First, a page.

FRAM DINSHAW | STAFF REPORTER
The Chronicle Herald
Published October 12, 2016 - 7:52am
With files from The Canadian Press.
Opposition politicians in Nova Scotia who have been pointing to rising taxes and shrinking services have fresh fodder after the report of Nova Scotia Auditor General Michael Pickup.
The amount of taxes collected from Nova Scotians has increased by about $850 per capita over the past five years — a jump of about 17 per cent since 2012, the provincial auditor general said Wednesday.
However, this five-year trend shows that both long-term and net debt have increased. As of March 31, the long-term debt per Nova Scotian was $14,307 and individual net debt was $15,971.
“While this year’s provincial deficit is the lowest since 2011, the amount of long-term debt for each person and taxes collected from Nova Scotians have both increased by about $900 per person over the past five years,” said Pickup in a news release.
Tory finance critic Tim Houston was not impressed by what he saw, saying that debts and taxes were rising while people’s wages remained flat.
“It confirms what most Nova Scotians are feeling — we’re paying more and more taxes for less and less in services,” said Houston.
The financial statements show that more than half of government expenses come from the departments of Health and Wellness and Education and Early Childhood Development, where spending has increased more than 20 per cent since 2012.
Pickup noted that as the population ages, the amount being spent by the province on each person is also going up. The report says expenses per capita are about $4,755 per person during the current year, an increase of about $500 since 2012.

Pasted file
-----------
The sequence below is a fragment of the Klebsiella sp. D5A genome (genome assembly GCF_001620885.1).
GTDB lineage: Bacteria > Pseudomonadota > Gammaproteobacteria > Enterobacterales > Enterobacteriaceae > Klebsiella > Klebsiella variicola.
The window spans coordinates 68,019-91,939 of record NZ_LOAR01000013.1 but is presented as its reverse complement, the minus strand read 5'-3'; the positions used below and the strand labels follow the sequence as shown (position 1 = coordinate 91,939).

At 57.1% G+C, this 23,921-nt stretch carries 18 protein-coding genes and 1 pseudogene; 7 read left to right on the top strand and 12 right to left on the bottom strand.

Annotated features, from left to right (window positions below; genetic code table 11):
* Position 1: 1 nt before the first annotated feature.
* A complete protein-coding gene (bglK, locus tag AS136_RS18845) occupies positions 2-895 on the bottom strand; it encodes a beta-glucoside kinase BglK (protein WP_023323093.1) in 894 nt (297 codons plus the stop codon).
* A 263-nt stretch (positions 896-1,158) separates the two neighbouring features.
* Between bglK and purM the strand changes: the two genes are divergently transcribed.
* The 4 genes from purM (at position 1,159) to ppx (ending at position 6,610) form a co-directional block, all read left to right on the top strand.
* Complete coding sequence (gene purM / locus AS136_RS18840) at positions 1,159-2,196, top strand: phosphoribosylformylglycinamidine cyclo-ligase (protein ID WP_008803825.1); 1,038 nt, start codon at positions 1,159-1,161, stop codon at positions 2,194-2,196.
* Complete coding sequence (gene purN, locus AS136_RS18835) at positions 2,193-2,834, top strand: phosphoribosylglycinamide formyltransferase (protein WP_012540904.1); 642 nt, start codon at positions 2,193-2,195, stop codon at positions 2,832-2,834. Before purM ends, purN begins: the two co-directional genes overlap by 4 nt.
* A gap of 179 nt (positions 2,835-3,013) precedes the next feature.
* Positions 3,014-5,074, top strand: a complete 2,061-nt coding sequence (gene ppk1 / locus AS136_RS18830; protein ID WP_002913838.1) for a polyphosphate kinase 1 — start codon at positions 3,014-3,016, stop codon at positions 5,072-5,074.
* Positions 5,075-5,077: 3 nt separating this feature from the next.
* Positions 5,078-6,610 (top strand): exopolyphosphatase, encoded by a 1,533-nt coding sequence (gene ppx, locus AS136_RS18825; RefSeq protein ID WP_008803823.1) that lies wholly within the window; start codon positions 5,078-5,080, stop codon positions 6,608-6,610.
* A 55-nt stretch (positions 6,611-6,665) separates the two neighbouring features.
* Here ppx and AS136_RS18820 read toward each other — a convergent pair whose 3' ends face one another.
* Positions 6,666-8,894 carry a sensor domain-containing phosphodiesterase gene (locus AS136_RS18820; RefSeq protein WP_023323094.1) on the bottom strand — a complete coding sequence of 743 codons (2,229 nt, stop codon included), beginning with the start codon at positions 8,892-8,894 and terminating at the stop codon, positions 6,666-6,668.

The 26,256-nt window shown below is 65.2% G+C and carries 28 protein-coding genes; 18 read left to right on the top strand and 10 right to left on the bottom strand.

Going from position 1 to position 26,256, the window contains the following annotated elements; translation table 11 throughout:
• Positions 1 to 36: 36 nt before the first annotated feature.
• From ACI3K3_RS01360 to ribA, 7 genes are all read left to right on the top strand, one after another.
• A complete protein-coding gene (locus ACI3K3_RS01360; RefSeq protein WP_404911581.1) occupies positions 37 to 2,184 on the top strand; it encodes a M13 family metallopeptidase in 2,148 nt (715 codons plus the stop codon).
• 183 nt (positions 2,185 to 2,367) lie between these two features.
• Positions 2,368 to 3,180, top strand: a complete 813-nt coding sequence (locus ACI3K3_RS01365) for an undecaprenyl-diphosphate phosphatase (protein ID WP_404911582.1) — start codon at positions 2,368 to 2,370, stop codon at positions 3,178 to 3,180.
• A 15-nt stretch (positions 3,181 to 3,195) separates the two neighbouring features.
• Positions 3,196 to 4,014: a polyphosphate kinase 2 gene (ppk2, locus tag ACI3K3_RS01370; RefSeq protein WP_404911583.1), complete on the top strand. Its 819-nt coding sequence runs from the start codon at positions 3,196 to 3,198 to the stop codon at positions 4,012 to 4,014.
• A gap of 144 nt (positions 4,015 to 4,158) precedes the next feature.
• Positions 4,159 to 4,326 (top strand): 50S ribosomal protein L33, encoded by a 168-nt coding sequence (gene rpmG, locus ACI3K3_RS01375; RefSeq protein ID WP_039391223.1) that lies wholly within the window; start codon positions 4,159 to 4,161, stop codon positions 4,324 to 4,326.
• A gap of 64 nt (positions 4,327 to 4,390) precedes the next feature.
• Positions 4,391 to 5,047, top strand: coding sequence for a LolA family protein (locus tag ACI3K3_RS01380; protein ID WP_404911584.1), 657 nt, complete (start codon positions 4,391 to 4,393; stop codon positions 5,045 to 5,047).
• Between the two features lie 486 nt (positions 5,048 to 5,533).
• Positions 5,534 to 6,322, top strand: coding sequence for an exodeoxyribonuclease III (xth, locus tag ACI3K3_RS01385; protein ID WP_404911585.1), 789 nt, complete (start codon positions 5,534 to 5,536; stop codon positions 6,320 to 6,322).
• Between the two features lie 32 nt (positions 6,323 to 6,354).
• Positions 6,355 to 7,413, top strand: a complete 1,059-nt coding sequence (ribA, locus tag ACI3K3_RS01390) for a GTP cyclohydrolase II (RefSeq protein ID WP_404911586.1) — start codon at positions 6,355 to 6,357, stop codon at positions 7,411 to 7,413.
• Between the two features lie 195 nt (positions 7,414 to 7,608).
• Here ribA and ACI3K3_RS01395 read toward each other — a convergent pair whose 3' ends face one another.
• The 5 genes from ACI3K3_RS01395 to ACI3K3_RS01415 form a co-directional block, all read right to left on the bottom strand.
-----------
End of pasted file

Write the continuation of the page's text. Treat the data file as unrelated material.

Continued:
The report says more than half of government expenses come from the departments of Health and Education, where spending increased by more than 20 per cent over the five-year period.
Provincial Finance Act provisions mean government departments never overspend approved budgets and federal government revenue has remained constant over the last five years, according to the report.
“This is the 16th year that the government has received a clean audit opinion which means that Nova Scotians can feel comfortable about the quality of numbers and information in the government’s financial statements,” said Pickup.
However, the report also found Tourism Nova Scotia failed to meet its June 30 financial statement reporting deadline in accordance with the province’s Finance Act during its first year of operations.
And, while the Nova Scotia Health Authority met its audit deadline and received a clean audit for its first year of operations, Pickup’s report noted several areas needing improvement around healthcare.
This included ensuring that restricted funds are not borrowed to cover operational costs. The report noted that $7 million was used in this manner, despite the Department of Health and Wellness owing the health authority more than $70 million.
And Houston was quick to weigh in.
“It’s pretty shocking,” said Houston.
The report also called on the NSHA to “review the overall control environment and determine the best control to address deficiencies relating to journal entry postings, changes to human resource information and the use of modifiable electronic files.”
Overall, Pickup noted improvements made to the management and disclosure of travel and hospitality expenses such as the implementation of a hospitality policy and the requirement of departments to disclose travel and hospitality expenses in government departments.
However, his report warned that there is still a lack of disclosure of such expenses at agencies, boards and commissions. There is also a lack of hospitality policy monitoring by the Department of Internal Services.
The province’s public accounts also show that the departments of Internal Services and Transportation and Infrastructure Renewal went over their original budget and requested additional funds of more than $49 million to cover items such as the remediation of Boat Harbour and payments for the N.S. to Portland ferry service.